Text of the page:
Hey, CleanTechnica readers. Are you searching for a last-minute Christmas gift for your significant other (or perhaps yourself)? Here’s a list of items that will gladden the heart of any sustainability advocate. Of course, given the timing, you’ll have to save a picture of anything you order here, print it out, and put it under the tree with a message that Santa will be a bit late this year.
Smart EV Chargers
We can’t all park a new Tesla under the tree, but maybe a smart EV charger would fit. The choices are almost limitless, but the objective here is a charger that is connected to the internet so you can control it from anywhere in the world using an app on your smartphone. eMotorWerks has taken things one step further with JuiceNet Green, a charging protocol that limits charging when the available energy supply in your area is relying on fossil fuels but maximizes charging when renewable energy is available.
ChargePoint and EVBox also offer a wide assortment of smart chargers that can not only save you money by charging when rates are lowest, but also interface with your electric car to pre-cool it in hot weather or pre-heat it in cold weather. Many ChargePoint models can now be controlled using Amazon’s Alexa technology.
Portable Solar Panels
Maybe you don’t have a rooftop solar system yet, but you can still use the power of the sun to help you enjoy an off-grid experience while camping or to keep a few critical pieces of electronic gear functioning during a power outage. Many portable solar panels are smaller and lighter than traditional panels. That’s good for storing them and moving them around when you need to, but they also produce less electricity — typically about 100 watts.
Both Lowe’s and Home Depot sell portable solar panel kits. Another place you might want to check out is EarthTech Products, which carries a full line of folding solar panels, batteries, and solar generators for keeping you powered up when away from home or during emergencies.
Plug And Play Solar carries a line of 265 watt solar panels that you can be plugged directly into any conventional wall socket in your home. They may not be the ideal situation but for renters they offer the convenience of being able to unplug them and take them with you when you move to a different apartment.
Vegan & Vegetarian Cookbooks
Oh, my. 10 years ago, there were about three such cookbooks in the world. Today there are hundreds. We are what we eat and today many environmentally conscious people are eating far less meat and dairy than they did just a short time ago. Vegan and vegetarian diets are no longer for those on the fringe of culinary culture. They are rapidly becoming mainstream.
The editors of Epicurious have put together a list of 9 vegetarian cookbooks they recommend highly. Vegan.com weighs in with its 5 top vegan cookbook choices, including one for skeptics entitled “But I Could Never Go Vegan!”
CleanTechnica’s own Kyle Field recommends checking out the vegetarian and vegan foods available at Trader Joe’s. He recommends their soy sausage, cauliflower crumble, and soy chorizo. Any of them would make great stocking stuffers.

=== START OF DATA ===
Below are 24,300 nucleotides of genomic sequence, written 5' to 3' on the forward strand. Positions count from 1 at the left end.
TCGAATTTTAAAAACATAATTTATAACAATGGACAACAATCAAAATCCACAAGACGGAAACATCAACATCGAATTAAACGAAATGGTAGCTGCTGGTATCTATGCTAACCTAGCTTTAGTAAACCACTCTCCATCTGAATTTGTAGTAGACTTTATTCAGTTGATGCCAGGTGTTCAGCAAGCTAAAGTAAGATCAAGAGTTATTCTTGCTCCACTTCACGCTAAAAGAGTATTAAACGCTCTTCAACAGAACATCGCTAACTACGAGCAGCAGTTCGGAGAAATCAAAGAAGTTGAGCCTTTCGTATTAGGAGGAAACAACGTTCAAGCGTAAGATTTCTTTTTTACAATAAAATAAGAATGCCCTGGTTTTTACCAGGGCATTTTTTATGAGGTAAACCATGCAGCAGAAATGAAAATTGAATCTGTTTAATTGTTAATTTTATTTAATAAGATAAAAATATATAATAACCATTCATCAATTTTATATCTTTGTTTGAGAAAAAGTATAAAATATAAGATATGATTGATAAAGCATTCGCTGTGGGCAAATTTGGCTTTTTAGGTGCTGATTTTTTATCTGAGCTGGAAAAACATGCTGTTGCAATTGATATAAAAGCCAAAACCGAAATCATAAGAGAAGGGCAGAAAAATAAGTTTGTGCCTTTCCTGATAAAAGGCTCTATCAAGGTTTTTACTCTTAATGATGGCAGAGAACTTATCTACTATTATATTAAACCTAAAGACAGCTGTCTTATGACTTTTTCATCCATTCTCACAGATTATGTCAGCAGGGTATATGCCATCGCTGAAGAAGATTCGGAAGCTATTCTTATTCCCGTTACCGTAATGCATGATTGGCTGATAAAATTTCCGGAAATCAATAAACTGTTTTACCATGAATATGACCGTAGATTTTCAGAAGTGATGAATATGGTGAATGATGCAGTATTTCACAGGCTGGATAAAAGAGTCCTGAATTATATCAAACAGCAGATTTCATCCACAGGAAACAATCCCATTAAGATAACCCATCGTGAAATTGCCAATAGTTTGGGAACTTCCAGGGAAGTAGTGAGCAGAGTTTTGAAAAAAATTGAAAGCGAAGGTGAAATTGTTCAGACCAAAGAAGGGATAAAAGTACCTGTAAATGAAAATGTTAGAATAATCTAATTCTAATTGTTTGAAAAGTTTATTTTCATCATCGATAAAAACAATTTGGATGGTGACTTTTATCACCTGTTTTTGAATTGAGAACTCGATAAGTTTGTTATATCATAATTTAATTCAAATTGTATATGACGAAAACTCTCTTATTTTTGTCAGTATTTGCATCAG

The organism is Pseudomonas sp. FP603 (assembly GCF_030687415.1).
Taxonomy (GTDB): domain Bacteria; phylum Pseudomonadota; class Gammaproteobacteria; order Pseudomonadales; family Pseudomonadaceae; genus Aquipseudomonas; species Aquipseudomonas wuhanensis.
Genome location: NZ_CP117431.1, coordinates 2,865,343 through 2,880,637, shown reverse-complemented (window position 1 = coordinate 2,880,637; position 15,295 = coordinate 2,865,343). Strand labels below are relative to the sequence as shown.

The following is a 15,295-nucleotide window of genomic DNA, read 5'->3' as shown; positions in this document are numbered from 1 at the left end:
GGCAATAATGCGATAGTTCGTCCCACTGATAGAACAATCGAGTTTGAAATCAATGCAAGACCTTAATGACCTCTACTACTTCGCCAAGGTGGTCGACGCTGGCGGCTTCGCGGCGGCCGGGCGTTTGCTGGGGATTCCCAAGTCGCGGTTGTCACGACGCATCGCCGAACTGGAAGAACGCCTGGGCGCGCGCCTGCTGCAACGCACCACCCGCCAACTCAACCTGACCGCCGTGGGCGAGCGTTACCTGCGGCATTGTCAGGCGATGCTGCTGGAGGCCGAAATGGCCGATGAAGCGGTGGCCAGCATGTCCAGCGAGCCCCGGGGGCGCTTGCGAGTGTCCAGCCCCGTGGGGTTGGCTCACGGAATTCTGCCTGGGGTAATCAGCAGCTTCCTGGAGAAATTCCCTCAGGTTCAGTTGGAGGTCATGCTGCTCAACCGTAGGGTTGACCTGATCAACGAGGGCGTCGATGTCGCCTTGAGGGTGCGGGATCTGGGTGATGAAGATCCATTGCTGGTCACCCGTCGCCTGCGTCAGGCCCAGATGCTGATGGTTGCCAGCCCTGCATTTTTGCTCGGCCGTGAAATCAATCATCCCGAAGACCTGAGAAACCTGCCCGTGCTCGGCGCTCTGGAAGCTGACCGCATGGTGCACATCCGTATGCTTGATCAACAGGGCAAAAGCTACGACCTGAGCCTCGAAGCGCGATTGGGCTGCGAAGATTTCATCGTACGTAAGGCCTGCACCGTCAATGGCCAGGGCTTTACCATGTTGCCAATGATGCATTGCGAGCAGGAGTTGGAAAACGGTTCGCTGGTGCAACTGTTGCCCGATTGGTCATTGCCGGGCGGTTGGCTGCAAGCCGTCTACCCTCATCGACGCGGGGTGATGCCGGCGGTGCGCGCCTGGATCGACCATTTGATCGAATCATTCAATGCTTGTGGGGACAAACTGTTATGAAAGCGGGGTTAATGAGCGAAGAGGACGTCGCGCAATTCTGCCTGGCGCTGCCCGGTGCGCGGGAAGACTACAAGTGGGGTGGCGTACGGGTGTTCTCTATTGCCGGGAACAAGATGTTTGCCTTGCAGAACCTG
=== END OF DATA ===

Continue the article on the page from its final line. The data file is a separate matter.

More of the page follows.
Solar Hot Water Heater
Some people believe if you have to choose between rooftop solar and a solar hot water heater, the latter is the better choice when it comes to getting the maximum return on your investment. We spend a lot of money to make domestic hot water. A solar hot water system uses sunlight to heat water. Some systems use pumps to circulate the water, others use a passive system that relies on the fact that hot water is lighter than cold water and will circulate to the top of a storage tank — eventually.
In climates where freezing is not an issue, water is circulated directly to the roof. Where freezing is an issue, a glycol-like fluid is channeled to the roof where it is heated before being pumped to a heat exchanger inside the house. There it warms the domestic hot water. Often the stored hot water is piped through a conventional water heater which boosts it to 160º F or more.
The temperature of water coming into the home is usually about 45 degrees, which means the conventional heating equipment has to raise it by more than 100 degrees. The water stored in the tank of a solar hot water system is already heated to 120 degrees or more, meaning the conventional heater has to do less work, which saves fuel. For a full discussion about solar hot water systems, visit the Department of Energy website.
Still not sure what to give that Clean Techie in your family? How about a cool T shirt, sweat shirt, hat, or mug from the CleanTechnica store? What a perfect way to spread the word about our website and support our mission. Someone you know would love one of these first quality items with cool graphics that support green technology.
We even have the perfect gift for your favorite uncle who sits home and watches Faux News all day. Nothing says love like an understated T-shirt that pays homage to the current president. Order yours today!
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